BIG data technology has impacted our lives in multiple ways in recent years. By analysing large amount of data, scientists, governments and businesses have been able to make important discoveries that have improved our standards of living and changed the way we live and work. Companies today use big data analytics as a way to discover trends to improve the way they conduct business and bring value to stakeholders. Big data sets can go up to several terabytes in size. It can be challenging to analyse massive amounts of data, especially when organisations are under pressure to deliver.
The need for insights is often time-sensitive too, which means that data needs to be interpreted quickly and accurately to enable better decision-making. Without the appropriate tools, managing and analysing big data becomes a frustrating and time- consuming process. Here are a few ways how organisations can maximise the value of their big data analytics.
1) Blend data
2) Help leaders help themselves
3) Visualisation is key
4) Plan for the future
Every year, the amount of data being created continues to grow at a tremendous pace. According to IDC, by the end 2015, the global annual rate of data production is expected to reach a staggering 5.6 zettabytes. Businesses can either use this ocean of information to grow faster or miss the opportunity.
Businesses looking to put their data to use, need to bring together their Big Data and Enterprise Data Streams so that all the data can be seamlessly accessed and analyzed.
It’s also prudent to adopt a 2-way approach to gain most from your data – use data to seek operational insights that will help you achieve business goals, and explore your data to uncover hidden trends and patterns.
To maximize the impact of your data analytics efforts, it’s essential to put a strong foundation in place. It involves 3 steps:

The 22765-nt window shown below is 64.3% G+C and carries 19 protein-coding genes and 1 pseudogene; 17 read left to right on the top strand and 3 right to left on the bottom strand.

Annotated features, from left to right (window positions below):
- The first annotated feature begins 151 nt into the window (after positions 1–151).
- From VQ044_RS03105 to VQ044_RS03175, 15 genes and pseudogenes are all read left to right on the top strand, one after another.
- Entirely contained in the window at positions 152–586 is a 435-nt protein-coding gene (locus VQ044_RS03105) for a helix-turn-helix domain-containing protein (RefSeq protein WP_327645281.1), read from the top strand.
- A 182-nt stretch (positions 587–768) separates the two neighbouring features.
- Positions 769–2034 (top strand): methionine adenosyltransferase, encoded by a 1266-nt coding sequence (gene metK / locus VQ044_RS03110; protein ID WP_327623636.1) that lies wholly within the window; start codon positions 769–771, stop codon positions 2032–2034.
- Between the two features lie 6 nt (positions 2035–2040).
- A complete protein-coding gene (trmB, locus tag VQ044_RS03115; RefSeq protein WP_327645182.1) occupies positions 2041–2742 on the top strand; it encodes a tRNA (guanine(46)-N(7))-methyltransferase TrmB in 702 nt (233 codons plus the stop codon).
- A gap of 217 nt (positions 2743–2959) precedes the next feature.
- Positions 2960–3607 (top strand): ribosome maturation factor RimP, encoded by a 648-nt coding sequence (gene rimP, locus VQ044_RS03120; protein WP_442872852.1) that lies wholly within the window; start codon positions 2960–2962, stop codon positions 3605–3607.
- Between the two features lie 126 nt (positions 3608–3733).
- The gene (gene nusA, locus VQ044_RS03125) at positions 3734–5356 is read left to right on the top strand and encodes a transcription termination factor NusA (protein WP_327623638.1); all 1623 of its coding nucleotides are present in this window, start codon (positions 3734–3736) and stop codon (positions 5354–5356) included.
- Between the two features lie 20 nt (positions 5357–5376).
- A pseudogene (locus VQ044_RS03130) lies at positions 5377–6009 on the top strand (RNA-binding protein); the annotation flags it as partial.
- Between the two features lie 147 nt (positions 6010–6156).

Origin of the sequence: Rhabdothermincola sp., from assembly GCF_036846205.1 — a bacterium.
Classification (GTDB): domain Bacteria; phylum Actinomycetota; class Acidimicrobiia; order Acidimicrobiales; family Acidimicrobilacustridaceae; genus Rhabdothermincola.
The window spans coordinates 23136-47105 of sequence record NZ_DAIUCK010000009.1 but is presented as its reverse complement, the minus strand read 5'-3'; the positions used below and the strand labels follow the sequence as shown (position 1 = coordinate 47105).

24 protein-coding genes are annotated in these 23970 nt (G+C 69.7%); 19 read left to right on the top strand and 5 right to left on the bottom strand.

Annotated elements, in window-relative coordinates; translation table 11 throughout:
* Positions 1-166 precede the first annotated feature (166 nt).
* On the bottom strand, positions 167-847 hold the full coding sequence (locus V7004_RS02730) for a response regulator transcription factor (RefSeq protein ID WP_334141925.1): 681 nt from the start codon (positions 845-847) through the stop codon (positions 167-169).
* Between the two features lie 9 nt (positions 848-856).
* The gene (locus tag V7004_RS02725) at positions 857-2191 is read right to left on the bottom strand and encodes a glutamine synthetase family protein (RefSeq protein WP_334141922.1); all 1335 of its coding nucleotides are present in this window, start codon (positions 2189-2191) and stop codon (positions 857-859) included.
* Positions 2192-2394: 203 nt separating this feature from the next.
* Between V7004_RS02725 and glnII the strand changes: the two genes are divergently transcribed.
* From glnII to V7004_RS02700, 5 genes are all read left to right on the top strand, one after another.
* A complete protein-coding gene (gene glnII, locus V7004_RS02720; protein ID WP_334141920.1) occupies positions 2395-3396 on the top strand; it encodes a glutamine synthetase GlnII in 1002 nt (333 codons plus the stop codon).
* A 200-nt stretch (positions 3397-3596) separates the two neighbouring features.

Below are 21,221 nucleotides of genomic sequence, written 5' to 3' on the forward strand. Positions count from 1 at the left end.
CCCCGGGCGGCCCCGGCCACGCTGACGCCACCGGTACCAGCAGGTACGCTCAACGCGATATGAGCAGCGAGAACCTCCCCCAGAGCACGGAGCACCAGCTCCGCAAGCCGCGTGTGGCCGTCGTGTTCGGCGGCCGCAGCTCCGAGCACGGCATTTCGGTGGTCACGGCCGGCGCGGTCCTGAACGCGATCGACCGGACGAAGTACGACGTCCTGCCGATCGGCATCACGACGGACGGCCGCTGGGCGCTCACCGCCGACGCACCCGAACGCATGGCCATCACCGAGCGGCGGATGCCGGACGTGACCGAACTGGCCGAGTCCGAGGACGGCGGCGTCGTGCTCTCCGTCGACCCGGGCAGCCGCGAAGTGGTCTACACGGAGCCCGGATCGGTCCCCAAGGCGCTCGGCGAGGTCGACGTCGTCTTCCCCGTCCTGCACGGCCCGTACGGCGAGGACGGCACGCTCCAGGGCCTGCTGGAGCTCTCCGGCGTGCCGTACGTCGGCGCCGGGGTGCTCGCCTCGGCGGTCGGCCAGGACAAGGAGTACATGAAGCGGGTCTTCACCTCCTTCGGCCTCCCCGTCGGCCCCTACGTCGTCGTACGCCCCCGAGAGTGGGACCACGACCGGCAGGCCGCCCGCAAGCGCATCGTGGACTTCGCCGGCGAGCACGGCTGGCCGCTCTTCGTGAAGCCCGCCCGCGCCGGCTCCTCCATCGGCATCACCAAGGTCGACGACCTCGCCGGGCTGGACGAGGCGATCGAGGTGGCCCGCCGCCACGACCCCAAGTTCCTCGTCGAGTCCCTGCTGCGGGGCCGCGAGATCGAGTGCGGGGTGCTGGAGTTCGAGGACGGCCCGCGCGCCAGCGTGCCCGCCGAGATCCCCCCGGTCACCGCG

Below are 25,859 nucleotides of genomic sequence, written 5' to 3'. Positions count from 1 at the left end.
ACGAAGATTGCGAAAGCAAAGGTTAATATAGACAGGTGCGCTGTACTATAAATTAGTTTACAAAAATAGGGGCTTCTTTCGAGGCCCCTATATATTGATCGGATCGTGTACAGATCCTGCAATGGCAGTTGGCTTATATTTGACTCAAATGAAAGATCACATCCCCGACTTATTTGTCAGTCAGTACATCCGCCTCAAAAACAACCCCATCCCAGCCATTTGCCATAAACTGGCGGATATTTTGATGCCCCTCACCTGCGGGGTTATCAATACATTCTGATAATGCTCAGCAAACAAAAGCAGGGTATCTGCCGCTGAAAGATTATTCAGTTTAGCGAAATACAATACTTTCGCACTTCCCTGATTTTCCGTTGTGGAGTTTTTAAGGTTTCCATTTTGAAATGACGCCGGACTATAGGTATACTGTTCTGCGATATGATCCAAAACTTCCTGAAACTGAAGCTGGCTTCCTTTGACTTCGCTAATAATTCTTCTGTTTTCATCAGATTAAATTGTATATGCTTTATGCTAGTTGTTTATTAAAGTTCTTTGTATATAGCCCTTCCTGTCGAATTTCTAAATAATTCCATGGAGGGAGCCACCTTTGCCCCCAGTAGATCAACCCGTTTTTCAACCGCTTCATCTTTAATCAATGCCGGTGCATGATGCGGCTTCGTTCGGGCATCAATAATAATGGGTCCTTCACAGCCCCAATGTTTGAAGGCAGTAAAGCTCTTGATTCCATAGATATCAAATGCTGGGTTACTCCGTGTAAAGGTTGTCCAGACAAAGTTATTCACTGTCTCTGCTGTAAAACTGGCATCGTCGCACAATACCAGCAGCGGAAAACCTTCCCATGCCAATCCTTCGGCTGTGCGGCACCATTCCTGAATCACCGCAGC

Align functional areas around business goals
Create a data supply chain
Use a data discovery platform
The amount of data that we create, store, and distribute is growing at a crazy rate. Anyone who has done document review for more than an hour knows the effect this has on litigation – the contract drafts, the calendar requests, the group e-mails, the reply alls to the group e-mails, the interoffice memos, etc. Every time someone hits Reply All to a large group e-mail to say “Thanks!” or “Ok! Got it!”, some doc reviewer gets 15 more minutes of billable time. It all adds up and creates a bunch of data that needs to be reviewed.
For most people on the doc review team, the focus is just sorting and organizing – putting everything into little piles until the case settles or the next project comes along or the documents run out. But for the people who actually need to use the data, sometimes having 50,000 documents tagged “knowledge of danger” is of little use because it still leaves you with a big pile to sort through. So, as more data gets accumulated, the legal community needs to look at more creative ways to sort and organize it so that it can actually be used.
That’s where data visualization comes in. Data visualization is kind of a nerdy term for the awesome concept of adding art, creativity, and math together to visually digest huge chunks of data.
1) Goals: This is a necessary first step that provides you the ability to track and maximize your progress and success. Ensure everyone is pursuing the same goal and clearly communicate next steps and deliverables to the team.
2) KPIs: Key Performance Indicators are a group of important metrics that you’ll be monitoring the closest. Choose to evaluate metrics that contribute to company change and growth.
3) Start small: Begin to monitor your KPIs and measure that progress over time. There is no need to introduce all of the data at once which can be cumbersome and overwhelming.
4) Tools: With endless third-party analytical tools available on the marketplace, make sure you find the one that works best for your organization. Your decision will ultimately depend on the goals and KPIs that you’ve established earlier in the process.
5) Manage change: Based on what the data shows, some changes may be needed in order to continue to grow your small business. This may require you to streamline current processes, create new systems and communicate this change with the team – all of which requires you to manage.